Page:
Friday, October 11, 2013
C.A. Awards Fees for Defense of Conflict-of-Interest Charges
Panel Says Action to Invalidate Hospital District’s Agreements Were ‘on the Contract’ Under Sec. 1717
By KENNETH OFGANG, Staff Writer
A nonprofit hospital operator that fought off a healthcare district’s effort to invalidate several contracts on the ground of alleged conflicts of interest on the part of the district’s own board members is entitled to an award of attorney fees under Civil Code Sec. 1717, the First District Court of Appeal has ruled.
Div. One reversed an Alameda Superior Court judge’s order denying fees to Eden Medical Center for its successful defense of a cross-complaint brought by the Eden Township Healthcare District in a suit brought by Sutter Health over the breach of a contract for the sale of San Leandro Hospital.
As explained by the Court of Appeal in a prior opinion, the healthcare district is a public entity, located in Alameda County and governed by an elected board of five members. Sutter Health is a nonprofit hospital operating company, and Eden Medical Center, or EMC, is a nonprofit public benefit corporation formed by Sutter and the district, initially to operate Eden Hospital in Castro Valley.
EMC was initially governed by an 11-member board, including the five district board members.
Eden Hospital was a district facility that ran into financial and other difficulties in the 1990s. Sutter agreed to form EMC, which acquired all of the hospital’s assets, as well as to infuse cash into the district, and assume about $40 million of its debts, and spend about $65 million to acquire adjoining land and improve the building.
Because of seismic problems, however, it became clear a decade ago that the hospital had to be replaced. After several years of negotiations and threats of litigation, agreements were finally reached in 2008 by which Sutter agreed to spend $300 million to replace the building and received an option to purchase San Leandro Hospital.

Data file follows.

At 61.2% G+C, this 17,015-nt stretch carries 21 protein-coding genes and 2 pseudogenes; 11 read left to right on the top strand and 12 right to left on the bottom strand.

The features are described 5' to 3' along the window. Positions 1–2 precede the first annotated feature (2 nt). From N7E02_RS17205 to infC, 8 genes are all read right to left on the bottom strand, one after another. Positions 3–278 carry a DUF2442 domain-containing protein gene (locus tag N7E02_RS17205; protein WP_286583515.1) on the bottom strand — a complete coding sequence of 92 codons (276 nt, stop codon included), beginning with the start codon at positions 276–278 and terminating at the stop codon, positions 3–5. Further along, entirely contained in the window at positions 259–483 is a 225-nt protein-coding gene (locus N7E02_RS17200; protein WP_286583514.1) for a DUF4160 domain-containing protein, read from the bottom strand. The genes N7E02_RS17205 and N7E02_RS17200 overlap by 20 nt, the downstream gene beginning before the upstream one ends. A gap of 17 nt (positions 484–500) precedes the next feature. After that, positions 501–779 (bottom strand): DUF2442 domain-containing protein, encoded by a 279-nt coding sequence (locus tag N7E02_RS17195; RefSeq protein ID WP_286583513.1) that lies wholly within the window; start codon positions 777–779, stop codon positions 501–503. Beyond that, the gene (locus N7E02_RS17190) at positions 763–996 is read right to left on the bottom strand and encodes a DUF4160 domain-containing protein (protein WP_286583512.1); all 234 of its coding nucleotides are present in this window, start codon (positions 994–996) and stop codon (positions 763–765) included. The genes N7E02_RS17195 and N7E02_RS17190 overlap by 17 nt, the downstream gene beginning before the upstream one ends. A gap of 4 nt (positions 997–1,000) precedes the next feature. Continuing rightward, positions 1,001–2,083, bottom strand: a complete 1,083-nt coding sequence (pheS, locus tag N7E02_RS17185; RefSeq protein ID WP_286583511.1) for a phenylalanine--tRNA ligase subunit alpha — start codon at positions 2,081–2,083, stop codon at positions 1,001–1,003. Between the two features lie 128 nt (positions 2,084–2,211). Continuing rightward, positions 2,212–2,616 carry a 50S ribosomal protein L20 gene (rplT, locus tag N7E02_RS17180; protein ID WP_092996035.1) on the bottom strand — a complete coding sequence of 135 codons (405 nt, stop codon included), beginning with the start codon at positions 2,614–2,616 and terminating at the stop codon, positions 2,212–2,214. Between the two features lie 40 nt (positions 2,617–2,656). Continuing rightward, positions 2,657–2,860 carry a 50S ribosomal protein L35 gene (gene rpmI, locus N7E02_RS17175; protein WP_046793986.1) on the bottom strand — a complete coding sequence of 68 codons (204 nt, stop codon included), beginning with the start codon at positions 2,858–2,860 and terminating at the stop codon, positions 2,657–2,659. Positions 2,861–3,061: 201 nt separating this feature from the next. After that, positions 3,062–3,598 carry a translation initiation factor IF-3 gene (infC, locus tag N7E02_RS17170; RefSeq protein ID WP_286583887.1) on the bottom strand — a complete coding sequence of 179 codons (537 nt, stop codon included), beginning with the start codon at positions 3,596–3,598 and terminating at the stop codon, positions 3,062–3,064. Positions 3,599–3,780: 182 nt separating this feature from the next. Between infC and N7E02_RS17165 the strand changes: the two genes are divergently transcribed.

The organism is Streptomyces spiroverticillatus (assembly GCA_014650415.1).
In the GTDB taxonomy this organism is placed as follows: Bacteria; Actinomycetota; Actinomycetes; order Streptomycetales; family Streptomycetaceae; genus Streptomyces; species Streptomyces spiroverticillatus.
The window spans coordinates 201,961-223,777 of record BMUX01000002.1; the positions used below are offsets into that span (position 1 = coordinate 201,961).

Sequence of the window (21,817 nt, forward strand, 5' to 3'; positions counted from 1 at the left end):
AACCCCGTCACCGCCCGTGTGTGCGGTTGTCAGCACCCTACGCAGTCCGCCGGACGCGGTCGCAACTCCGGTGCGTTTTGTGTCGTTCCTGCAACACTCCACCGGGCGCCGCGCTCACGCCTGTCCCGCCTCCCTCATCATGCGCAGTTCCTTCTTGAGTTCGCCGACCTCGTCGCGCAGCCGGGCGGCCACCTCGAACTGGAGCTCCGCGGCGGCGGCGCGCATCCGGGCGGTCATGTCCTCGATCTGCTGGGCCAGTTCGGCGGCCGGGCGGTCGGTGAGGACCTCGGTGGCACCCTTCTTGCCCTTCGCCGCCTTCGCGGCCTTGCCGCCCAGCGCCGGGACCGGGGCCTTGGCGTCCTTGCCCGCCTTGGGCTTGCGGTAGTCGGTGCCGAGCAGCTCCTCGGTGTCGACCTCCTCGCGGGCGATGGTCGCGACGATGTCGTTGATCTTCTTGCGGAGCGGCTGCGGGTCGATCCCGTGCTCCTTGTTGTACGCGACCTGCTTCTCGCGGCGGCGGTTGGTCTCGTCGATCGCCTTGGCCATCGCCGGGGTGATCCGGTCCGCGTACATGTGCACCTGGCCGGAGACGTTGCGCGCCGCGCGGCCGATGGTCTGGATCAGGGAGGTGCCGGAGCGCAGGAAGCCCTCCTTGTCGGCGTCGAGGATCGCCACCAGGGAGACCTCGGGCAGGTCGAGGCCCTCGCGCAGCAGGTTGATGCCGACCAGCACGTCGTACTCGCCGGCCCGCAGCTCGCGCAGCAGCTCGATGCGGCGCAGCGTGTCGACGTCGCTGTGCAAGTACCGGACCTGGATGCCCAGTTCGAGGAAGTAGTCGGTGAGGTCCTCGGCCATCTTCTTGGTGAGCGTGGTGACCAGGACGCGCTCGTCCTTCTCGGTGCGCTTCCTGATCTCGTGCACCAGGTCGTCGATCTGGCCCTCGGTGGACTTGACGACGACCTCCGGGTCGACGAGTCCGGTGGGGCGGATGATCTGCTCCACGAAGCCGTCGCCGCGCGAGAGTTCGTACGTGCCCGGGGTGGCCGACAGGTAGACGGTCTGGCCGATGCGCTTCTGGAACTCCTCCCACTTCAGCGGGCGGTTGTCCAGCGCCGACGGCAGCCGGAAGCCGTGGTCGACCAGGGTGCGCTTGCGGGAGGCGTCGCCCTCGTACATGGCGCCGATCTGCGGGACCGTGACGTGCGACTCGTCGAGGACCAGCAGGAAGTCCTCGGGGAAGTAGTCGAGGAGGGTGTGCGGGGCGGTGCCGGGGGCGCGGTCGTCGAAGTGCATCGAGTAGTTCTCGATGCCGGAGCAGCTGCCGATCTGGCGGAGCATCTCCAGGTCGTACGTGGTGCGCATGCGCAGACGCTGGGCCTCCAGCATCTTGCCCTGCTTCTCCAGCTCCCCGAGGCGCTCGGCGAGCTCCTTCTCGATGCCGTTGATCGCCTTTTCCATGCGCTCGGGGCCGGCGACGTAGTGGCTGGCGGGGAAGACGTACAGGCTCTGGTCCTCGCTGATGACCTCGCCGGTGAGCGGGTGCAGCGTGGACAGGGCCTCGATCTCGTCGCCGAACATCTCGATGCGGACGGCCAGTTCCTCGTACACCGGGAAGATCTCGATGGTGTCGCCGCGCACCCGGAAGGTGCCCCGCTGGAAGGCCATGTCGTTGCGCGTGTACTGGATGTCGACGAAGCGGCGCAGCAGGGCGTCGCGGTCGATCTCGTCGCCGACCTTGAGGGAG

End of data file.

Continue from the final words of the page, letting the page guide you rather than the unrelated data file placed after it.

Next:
It was also agreed that the district directors would resign from the EMC board six months after a notice of commencement of construction of the new hospital was delivered.
In 2009, Sutter exercised its option to buy San Leandro Hospital, and said it planned to lease the hospital to another party to convert it from an acute care emergency services hospital to an acute rehabilitation hospital. The district’s newly elected board, however, objected to the loss of emergency care services and refused to convey the hospital, saying Sutter breached an agreement to convert an entire floor of the hospital to acute rehabilitation.
The refusal was followed by arbitration and litigation proceedings, resulting in an arbitrator’s ruling that Sutter was entitled to specific performance of its right to a conveyance of the hospital, subject to the outcome of litigation on the district’s cross-complaint. The district claimed in that pleading that the contracts between the district and EMC violated Government Code Sec. 1090, which prohibits public officials and employees from having personal financial interests in contracts they approve or negotiate on behalf of public entities.
The district’s claims were rejected, and summary judgment in favor of EMC and Sutter was entered in 2010 and affirmed by the Court of Appeal the following year. According to press releases by Sutter, it has since opened the replacement for Eden Hospital and transferred San Leandro Hospital to another public entity, Alameda Health Systems.
EMC then moved for an award of attorney fees under Sec. 1717, which provides that where a contract provides for a fee award to any party in an action “on the contract,” any other party that prevails in such litigation has the reciprocal right to such an award.
Superior Court Judge Marshall Whitley agreed with the district that an action to invalidate a contract is different than an action to enforce one, and that Sec. 1717 only applies to the latter. But Justice Robert Dondero, writing for the Court of Appeal, disagreed.
“Candidly, it is difficult to think of an action that is more likely to be characterized as an ‘action on a contract’ than one in which the party bringing the action explicitly seeks to have the subject contract declared void and invalid in its entirety,” the justice wrote.
The case is Eden Township Healthcare District v. Eden Medical Center, 13 S.O.S. 5240.
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